Merchants of Siberia

Merchants of Siberia: Seen and Unseen

There’s a moment in The Merchants of Siberia that I suspect will call forth a sigh of weary recognition from nearly any historian—or perhaps only from any historian working on the early modern world, or perhaps even only from any historian working on early modern Russia. Erika describes a “scandal” at Lake Yamysh when a trade dispute turned into an occasion for slander, insult, and “mutinous shouts.” The situation was serious enough that “Moscow, predictably, ordered an investigation.” More than a hundred witnesses were questioned, and the result was a 144-page long report “that, unfortunately, contains no resolution” (198). I have so much sympathy, and remembered frustration, for that one word, “unfortunately.” Archival files so often seem to promise the key to an argument but then simply end before they get there. Or they turn out to be illuminating in some way, as in the case reported here, but still leave the reader frustrated for lack of a proper conclusion to their story.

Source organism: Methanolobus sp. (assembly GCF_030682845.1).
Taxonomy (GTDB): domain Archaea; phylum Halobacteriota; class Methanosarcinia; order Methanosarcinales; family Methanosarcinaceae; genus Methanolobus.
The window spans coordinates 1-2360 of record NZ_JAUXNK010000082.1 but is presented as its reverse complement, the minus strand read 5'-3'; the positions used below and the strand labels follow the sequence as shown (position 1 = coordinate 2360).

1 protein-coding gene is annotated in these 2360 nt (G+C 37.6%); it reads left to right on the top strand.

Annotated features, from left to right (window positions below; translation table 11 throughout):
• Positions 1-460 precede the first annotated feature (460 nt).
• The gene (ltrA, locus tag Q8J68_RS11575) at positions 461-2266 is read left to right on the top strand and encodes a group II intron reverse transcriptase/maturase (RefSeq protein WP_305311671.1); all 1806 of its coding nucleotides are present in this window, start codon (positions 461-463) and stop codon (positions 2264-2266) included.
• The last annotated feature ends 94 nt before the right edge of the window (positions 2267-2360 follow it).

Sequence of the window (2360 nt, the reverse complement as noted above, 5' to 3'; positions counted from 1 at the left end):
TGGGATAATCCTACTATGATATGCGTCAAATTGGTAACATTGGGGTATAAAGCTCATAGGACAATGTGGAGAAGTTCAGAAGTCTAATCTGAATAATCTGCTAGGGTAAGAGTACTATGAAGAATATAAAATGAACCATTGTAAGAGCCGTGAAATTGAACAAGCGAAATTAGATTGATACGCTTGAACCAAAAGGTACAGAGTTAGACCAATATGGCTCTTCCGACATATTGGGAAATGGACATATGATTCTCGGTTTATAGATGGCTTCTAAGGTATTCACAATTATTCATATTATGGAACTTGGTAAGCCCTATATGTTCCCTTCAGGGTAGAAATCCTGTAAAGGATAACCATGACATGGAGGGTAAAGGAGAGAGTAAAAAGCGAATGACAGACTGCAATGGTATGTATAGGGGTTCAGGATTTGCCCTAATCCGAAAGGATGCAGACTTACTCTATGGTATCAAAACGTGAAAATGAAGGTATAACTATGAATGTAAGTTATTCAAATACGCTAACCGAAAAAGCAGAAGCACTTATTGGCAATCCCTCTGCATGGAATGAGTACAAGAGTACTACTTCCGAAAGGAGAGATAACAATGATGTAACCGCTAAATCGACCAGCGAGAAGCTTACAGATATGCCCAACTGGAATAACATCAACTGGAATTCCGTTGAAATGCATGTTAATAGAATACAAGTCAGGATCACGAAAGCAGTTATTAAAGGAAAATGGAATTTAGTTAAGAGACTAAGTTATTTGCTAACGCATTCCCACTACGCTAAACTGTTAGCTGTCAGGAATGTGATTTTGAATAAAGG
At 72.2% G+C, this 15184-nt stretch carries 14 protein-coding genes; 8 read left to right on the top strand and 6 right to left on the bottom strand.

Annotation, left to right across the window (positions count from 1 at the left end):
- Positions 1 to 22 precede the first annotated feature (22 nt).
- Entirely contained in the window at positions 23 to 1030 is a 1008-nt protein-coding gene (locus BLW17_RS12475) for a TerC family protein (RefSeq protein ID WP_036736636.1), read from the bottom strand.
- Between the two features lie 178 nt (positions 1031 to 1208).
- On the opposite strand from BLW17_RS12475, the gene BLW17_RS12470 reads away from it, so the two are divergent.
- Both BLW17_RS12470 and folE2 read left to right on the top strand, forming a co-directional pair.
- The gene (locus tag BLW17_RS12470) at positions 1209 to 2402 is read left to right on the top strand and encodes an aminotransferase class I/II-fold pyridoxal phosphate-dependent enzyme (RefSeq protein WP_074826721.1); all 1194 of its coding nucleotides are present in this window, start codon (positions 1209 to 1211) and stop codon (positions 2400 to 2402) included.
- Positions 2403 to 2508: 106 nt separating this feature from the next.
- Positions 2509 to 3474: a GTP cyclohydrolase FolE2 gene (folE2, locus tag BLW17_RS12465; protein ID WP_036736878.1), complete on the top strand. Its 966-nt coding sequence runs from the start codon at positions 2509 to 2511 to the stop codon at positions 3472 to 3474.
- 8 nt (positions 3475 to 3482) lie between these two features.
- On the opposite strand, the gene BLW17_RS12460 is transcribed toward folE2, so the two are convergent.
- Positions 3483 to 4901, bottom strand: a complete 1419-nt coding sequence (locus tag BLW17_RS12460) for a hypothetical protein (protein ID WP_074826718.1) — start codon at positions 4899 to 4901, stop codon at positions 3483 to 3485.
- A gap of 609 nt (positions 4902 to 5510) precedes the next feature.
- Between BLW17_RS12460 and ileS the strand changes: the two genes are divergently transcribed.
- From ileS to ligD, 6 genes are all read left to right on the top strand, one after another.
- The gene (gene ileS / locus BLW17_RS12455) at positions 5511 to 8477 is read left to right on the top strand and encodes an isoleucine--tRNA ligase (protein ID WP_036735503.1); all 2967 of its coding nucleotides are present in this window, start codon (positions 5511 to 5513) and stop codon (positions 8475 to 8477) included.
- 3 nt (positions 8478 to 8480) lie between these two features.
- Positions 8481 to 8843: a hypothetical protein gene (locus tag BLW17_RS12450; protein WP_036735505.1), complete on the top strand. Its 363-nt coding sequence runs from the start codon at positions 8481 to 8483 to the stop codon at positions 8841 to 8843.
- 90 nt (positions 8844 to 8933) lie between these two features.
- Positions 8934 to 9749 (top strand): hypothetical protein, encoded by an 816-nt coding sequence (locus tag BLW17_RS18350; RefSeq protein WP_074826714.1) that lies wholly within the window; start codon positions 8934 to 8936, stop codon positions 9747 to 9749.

I’m struck by this too because one of the themes I find really interesting in Erika’s book is the theme of the “seen and unseen,” as she subtitles one chapter. Early in the introduction Erika describes the challenges that face us in trying to recreate history when what we have in the archives are only scattered “moments [of] interaction with the state” (6). As we can see in the remarkably reconstructed family histories Erika presents in the last few chapters of her book, those moments were fortunately more than one might expect—and even more fortunately, often written down (perhaps an actual advantage of the notoriously undergoverned Russian Empire for the historian is that so much had to be written down and sent to distant agents for comment or action?). It’s an enormous amount of work to sift through files and piece together these stories, but it can be done. But still the images there are incomplete in ways that are often more frustrating to the researcher who sees what’s not there than to the reader who gets the neatly compiled version.